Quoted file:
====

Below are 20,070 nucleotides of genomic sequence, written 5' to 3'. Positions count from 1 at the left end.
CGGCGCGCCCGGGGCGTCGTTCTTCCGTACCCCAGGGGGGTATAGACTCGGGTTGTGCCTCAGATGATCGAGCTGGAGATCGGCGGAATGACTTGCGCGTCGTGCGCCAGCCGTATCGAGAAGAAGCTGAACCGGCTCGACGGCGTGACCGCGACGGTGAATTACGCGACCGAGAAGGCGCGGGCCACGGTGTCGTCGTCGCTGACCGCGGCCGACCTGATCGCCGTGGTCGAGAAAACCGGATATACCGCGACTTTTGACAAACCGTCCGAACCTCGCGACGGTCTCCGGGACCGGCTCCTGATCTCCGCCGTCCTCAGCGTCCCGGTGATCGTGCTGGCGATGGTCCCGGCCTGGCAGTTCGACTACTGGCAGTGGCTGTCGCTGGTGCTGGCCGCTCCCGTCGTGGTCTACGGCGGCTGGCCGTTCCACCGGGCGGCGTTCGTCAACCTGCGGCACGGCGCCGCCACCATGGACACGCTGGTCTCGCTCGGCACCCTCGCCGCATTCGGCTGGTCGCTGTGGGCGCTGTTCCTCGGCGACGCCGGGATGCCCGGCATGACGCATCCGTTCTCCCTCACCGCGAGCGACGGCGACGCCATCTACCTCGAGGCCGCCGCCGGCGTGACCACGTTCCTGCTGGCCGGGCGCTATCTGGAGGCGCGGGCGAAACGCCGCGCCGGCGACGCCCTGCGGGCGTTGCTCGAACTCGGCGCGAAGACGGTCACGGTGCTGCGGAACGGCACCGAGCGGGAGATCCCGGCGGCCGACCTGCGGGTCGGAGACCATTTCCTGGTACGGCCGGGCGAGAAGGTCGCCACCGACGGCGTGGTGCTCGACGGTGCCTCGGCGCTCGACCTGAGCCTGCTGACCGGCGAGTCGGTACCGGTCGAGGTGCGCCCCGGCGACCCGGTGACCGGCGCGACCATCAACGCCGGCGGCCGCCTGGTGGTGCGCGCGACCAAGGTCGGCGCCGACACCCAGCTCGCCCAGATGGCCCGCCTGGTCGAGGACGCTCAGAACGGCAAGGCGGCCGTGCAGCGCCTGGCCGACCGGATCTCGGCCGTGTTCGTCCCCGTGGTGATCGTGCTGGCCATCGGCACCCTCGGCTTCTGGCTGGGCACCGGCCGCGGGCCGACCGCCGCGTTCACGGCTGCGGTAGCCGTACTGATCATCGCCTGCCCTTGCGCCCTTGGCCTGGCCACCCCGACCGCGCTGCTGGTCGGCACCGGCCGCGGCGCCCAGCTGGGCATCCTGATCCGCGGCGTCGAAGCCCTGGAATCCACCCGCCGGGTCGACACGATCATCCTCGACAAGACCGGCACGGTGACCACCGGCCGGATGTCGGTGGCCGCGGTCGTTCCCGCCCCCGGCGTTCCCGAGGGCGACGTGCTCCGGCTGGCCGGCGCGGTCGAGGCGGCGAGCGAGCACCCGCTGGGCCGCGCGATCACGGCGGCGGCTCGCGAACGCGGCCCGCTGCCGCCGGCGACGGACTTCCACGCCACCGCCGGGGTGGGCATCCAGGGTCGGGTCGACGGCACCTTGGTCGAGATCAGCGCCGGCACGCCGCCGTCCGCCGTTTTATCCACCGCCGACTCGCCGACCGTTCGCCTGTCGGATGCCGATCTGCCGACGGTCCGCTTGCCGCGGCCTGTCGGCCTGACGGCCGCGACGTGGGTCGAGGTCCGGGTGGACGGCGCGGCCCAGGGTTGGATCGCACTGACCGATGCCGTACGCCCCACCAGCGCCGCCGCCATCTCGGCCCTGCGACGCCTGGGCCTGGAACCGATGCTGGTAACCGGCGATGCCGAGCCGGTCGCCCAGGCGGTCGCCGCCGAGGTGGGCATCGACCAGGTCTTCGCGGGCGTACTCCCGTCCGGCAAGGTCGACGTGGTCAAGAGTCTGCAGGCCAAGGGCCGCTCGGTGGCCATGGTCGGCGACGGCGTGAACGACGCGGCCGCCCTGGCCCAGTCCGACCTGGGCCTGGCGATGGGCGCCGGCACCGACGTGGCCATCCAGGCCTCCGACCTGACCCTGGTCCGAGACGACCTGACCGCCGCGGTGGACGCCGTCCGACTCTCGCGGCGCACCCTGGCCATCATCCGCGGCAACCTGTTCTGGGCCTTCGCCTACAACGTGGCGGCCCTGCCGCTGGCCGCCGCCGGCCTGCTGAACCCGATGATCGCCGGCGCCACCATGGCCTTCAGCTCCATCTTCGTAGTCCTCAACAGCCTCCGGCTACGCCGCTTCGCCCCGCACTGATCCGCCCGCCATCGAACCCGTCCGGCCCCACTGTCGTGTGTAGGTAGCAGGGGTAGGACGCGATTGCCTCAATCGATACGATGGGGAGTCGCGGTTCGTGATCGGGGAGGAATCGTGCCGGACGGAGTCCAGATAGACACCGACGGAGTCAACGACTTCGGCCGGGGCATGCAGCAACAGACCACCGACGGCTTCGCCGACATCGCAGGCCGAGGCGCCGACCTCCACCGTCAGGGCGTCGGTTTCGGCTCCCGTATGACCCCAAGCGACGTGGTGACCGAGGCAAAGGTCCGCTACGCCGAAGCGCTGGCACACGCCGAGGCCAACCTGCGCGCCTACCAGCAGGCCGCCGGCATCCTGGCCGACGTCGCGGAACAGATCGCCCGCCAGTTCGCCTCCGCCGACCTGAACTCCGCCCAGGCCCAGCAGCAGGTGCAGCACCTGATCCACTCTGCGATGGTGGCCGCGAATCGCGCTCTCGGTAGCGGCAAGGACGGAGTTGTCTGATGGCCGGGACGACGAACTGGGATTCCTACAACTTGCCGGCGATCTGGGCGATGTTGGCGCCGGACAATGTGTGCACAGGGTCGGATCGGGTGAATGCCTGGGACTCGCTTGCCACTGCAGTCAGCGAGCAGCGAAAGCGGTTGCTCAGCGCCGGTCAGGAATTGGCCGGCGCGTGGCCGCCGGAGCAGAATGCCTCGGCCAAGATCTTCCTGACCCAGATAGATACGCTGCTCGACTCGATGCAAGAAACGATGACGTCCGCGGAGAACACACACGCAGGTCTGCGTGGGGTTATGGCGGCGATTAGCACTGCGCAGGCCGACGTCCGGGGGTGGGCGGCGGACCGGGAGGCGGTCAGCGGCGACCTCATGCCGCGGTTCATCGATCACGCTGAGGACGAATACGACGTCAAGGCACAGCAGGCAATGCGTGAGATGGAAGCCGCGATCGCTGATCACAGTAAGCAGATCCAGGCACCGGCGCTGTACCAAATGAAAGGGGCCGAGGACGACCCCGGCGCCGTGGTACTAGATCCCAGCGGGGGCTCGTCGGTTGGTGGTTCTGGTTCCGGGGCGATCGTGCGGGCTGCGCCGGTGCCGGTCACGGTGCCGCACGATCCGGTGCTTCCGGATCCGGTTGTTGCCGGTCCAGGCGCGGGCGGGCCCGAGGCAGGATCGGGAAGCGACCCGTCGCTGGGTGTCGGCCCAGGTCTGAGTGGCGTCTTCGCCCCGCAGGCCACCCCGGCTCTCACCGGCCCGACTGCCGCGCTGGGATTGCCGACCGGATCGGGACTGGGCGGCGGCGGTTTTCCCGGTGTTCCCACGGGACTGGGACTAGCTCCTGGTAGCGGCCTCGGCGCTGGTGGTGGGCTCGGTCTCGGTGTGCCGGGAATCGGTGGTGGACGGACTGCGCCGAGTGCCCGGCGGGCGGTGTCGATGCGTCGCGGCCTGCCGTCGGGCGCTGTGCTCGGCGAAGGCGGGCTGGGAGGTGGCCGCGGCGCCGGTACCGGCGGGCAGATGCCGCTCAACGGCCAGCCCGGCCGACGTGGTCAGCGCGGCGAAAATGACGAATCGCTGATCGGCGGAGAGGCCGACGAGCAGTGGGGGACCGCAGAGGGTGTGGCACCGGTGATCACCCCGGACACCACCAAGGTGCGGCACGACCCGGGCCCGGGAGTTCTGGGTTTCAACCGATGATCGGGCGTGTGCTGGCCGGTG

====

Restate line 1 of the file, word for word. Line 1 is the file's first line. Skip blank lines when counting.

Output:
Below are 20,070 nucleotides of genomic sequence, written 5' to 3'. Positions count from 1 at the left end.